Procedure-specific questions in this group were displayed according to the operations the respondent performed. A summary of the questions can be seen in Appendix 1. Procedure-nonspecific questions were also asked. Participants were asked whether they routinely used the Tile Pro™ function of the da Vinci console (Intuitive Surgical, Sunnyvale, USA) and whether they routinely viewed imaging intra-operatively.

 Augmented reality

Before answering questions in this section, participants were invited to watch a video demonstrating an augmented reality platform during RAPN, performed by our group at Imperial College London. A still from this video can be seen in Figure 1. They were then asked whether they felt augmented reality would be of use as a navigation or training tool in robotic surgery.

f1

Figure 1. A still taken from a video of augmented reality robot assisted partial nephrectomy performed. Here the tumour has been painted into the operative view allowing the surgeon to appreciate the relationship of the tumour with the surface of the kidney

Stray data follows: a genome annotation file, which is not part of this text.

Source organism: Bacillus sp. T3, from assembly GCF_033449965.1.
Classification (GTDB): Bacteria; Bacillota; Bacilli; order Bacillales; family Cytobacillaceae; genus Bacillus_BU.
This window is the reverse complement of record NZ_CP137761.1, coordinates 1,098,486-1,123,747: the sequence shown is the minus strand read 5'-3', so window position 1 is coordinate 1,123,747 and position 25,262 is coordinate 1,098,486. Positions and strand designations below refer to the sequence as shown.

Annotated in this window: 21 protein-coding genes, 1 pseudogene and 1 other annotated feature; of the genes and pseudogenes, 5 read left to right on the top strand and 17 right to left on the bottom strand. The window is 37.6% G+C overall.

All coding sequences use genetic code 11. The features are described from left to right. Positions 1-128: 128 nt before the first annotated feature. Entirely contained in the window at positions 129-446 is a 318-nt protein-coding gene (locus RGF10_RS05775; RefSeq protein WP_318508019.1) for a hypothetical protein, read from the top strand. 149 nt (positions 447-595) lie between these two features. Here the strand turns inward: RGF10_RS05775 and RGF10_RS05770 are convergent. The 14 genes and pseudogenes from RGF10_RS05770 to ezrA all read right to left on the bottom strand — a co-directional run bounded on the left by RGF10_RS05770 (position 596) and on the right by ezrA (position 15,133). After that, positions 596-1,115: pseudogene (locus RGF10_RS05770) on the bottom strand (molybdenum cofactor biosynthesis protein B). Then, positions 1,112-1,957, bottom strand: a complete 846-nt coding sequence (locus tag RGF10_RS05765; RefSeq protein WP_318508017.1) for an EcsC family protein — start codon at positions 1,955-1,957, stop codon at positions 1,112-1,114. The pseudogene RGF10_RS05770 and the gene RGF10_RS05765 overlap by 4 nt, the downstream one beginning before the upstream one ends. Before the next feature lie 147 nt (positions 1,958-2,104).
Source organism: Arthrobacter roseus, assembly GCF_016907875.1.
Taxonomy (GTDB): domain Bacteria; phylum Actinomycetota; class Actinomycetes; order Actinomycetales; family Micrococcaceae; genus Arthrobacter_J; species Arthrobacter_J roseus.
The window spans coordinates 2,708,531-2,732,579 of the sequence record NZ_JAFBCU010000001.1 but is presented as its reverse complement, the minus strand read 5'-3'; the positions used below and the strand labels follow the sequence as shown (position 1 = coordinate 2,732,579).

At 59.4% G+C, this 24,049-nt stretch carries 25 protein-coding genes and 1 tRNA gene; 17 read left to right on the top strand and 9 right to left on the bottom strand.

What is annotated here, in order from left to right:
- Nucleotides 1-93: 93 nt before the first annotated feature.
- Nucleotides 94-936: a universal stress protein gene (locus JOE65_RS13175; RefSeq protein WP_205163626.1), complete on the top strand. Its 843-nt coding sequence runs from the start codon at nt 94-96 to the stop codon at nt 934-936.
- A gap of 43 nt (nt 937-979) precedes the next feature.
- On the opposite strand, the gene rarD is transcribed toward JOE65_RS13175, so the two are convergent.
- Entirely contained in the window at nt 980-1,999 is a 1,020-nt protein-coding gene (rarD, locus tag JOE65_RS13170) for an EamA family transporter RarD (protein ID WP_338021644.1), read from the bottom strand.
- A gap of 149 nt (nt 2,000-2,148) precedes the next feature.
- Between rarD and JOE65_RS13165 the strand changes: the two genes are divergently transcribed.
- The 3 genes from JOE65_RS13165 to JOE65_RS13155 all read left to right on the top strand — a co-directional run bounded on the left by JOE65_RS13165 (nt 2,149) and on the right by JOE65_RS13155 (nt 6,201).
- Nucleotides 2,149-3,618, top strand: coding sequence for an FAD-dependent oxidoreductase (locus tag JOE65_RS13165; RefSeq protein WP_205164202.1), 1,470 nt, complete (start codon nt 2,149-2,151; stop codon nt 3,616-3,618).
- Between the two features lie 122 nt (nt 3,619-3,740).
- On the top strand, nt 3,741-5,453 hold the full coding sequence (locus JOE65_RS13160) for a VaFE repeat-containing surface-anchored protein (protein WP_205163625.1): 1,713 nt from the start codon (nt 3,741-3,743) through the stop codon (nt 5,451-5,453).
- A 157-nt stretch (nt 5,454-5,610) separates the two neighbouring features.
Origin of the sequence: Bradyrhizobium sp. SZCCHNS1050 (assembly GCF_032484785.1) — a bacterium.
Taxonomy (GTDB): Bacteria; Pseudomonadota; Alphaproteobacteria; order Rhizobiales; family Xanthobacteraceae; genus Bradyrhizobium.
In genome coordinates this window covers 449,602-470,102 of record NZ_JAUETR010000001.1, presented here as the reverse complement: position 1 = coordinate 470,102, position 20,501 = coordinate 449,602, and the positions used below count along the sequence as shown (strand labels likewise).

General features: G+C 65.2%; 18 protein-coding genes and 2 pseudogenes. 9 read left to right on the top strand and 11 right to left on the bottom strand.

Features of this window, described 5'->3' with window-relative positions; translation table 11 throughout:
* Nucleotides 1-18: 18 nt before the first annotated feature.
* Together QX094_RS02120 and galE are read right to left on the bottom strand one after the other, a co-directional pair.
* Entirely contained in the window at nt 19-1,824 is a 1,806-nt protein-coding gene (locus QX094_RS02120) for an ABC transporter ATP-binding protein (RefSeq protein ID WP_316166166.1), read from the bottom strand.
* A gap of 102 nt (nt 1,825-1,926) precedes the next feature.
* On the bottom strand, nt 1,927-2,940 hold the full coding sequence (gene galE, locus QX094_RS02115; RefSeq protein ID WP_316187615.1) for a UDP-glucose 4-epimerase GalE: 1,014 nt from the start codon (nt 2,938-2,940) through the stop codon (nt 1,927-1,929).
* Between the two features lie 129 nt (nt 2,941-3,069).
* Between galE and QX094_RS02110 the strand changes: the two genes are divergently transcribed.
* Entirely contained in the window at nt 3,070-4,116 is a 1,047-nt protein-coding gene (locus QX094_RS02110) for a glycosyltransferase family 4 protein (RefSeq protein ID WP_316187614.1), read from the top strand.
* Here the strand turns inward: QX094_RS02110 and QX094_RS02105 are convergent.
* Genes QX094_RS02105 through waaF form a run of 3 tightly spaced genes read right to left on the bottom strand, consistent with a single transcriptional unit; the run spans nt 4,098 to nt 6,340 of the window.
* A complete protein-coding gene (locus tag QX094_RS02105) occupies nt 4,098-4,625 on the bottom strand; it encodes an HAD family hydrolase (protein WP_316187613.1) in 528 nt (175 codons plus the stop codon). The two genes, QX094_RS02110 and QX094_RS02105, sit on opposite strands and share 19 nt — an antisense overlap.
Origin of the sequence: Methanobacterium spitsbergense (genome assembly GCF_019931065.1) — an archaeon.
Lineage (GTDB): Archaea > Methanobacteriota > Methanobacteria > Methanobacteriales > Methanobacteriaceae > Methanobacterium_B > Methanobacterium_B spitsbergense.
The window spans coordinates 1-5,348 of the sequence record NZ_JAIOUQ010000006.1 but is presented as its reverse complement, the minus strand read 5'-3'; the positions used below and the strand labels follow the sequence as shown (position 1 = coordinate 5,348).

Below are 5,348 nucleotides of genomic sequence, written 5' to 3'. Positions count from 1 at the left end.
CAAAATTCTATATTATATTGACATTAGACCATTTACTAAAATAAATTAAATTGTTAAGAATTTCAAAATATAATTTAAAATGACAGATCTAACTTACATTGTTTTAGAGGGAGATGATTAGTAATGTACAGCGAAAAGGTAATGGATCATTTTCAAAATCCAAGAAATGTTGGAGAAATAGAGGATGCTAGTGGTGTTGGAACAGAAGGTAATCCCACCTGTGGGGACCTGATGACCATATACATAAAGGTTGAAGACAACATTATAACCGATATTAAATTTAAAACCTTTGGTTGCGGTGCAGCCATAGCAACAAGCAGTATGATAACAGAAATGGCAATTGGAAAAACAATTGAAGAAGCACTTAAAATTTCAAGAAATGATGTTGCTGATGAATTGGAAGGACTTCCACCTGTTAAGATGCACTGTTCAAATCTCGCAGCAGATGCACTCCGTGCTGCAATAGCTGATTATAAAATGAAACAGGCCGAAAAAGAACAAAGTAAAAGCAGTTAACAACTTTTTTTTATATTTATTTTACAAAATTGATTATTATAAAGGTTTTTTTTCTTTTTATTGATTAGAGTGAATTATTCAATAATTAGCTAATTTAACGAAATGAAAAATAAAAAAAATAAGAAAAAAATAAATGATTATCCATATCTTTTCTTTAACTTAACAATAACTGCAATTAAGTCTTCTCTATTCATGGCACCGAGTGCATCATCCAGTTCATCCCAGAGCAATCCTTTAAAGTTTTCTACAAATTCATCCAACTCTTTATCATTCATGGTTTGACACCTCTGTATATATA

Once again, in this section, procedure-specific questions were displayed according to the operations the respondent performed. Only those respondents who felt augmented reality would be of use as a navigation tool were asked procedure-specific questions. Questions were asked to establish where in these procedures they felt an augmented reality environment would be of use.

Results

Demographics

Of the 239 respondents completing the survey 117 were independently practising robotic surgeons and were therefore eligible for analysis. The majority of the surgeons had both trained (210/239, 87.9%) and worked in Europe (215/239, 90%). The median number of cases undertaken by those surgeons reporting their case volume was: 120 (6–2000), 9 (1–120) and 30 (1–270), for RALP, robot assisted cystectomy and RAPN, respectively.

 

Contemporary use of imaging in robotic surgery

When enquiring about the use of imaging for surgical planning, the majority of surgeons (57%, 65/115) routinely viewed pre-operative imaging intra-operatively with only 9% (13/137) routinely capitalizing on the TilePro™ function in the console to display these images. When assessing the use of TilePro™ among surgeons who performed RAPN 13.8% (9/65) reported using the technology routinely.